Confirmation Bias and The Power of First Impressions


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First impressions set the tone.

We all know that great first impressions are important in customer service. But exactly how do first impressions influence customers’ perceptions of service quality?

One factor is a powerful force called confirmation bias.

Confirmation bias occurs when people have strongly held opinions. There’s a natural tendency to selectively filter new information, facts, and experiences based upon whether it confirms our opinion. We conveniently hang on to anything that supports our point of view while ignoring or dismissing any evidence to the contrary.

If you want to see confirmation bias in action, all you have to do is strike up a conversation with someone about politics, religion, or sports. Find out where they stand and then try to change their mind. Good luck.

In customer service, a strong first impression can form the basis for future confirmation bias. This can work in your favor if the impression is good or against you if the impression is bad.

Here are two examples from recent hotel visits:

Good example – Sheraton JFK

Evette greeted me as I arrived at the hotel shuttle pick-up area at New York’s JFK airport. I was tired from a long flight but her cheerful greeting immediately lifted my spirits.

“Hi! My name is Evette. I’m your greeter.”

The shuttle came on demand, so she radioed the hotel to request a shuttle to pick me up. Evette kept me company while I waited by giving me some additional information about the hotel and transportation options in the area. I was also impressed to see her helping people headed to other hotels find their shuttles.

Evette told me, “I work for the Sheraton, but it doesn’t cost me anything to help people going to other hotels since I’m already out here.” She was a great example of what Steve Curtin talks about in his book, Delight Your Customers. The spirit of service is separate from your job function, it’s voluntary, and it’s often free.

When the shuttle arrived she introduced me by name to the driver, Mike. It was a short ride over to the hotel where a friendly front desk associate named Livingstone checked me in.

The positive first impression created by these associates did more than just start my stay off on a good note. It helped me form the opinion that this hotel offered good service. Once that opinion was formed, I became biased towards observing and remembering positive aspects of their service while dismissing or ignoring any minor occurrence that didn’t confirm that opinion.

Bad example – budget hotel

I recently stayed at a different hotel that created a less than stellar first impression.

There was only one associate at the front desk to check in a long line of guests. I was tired from a long day of travel and the line felt like one more obstacle between me and relaxation. When I finally got to the front of the line, the associate seemed as tired as I felt while she plodded through the check in process.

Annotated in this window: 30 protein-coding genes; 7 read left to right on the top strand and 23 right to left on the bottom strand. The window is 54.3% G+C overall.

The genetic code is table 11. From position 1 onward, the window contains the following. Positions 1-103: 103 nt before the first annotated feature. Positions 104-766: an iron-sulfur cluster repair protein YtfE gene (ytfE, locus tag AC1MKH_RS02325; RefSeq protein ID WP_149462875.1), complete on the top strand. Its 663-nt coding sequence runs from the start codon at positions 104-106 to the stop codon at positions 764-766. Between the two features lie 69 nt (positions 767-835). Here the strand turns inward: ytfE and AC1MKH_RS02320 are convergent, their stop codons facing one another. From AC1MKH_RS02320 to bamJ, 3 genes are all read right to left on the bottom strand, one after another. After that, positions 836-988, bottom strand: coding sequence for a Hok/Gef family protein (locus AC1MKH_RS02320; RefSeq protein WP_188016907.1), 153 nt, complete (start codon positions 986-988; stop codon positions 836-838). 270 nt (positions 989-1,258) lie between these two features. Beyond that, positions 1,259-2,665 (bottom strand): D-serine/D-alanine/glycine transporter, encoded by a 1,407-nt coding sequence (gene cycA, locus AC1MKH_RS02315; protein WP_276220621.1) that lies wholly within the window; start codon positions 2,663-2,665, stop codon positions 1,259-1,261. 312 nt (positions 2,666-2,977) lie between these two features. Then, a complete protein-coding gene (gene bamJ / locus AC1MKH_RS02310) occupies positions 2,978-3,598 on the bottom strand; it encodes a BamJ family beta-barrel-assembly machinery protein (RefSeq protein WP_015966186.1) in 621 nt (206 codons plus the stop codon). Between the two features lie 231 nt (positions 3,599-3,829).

To make matters worse, my key didn’t work when I got to my room so I had to go back to the front desk. Ugh.

This negative first impression left me irritated and tired by the time I got to the room. It gave me the opinion that this hotel provided poor service and it was all too easy to find additional examples throughout my stay. Each new service failure compounded my disappointment until I decided to document the problems on a short video.


The reality is I probably experienced a mixture of service at both hotels. The Sheraton JFK certainly provided better overall service but there were a few things they could have done better. I likely would have noticed more, or have been more bothered by what I did notice, if the first impression they created hadn’t been so good.

That other hotel also had some positive aspects too. There’s a very good chance I would have noticed more of them if the initial impression hadn’t been so poor.

Most of perceptions about a company are really comprised of several experiences over time. This makes the first impression so important since it can serve as a reference for future experiences. I illustrated an example of this continuum in a post about Verizon that described how good service I had received was really a combination of good, outstanding, and poor experiences.

How to make a good first impression

Making a good first impression is usually easy if you follow a few steps.

Step 1: Observe first impressions from your customers’ perspective. This can quickly show you what’s working and what’s not. For example if you manage a call center, you could call to see how long it takes to reach a live agent, how easy it is to navigate the phone menu, what it feels like to be on hold, and what type of greeting you receive when you finally do reach a live person. You can use this same approach with many other types of businesses simply by tracing the same steps a customer would.

Step 2: Ensure you have adequate staffing to make a good first impression. Customers hate to wait, so immediately putting them in a long line isn’t the right way to get things started. If a wait is unavoidable, you can still employ a few jedi mind tricks to make the wait seem shorter.

Step 3: Learn and use customer names. Calling customers by name is a great way to make a customer feel welcome by personalizing the service they receive. Don’t forget that names are a two way street. Customers are much more likely to give service high marks if they remember your employees’ names.

Additional resources: Here are some other blog posts that also focus on positive first impressions:

You lost me at hello

How hotels can generate loyalty on the first visit

Five question technique

Republished with author's permission from original post.


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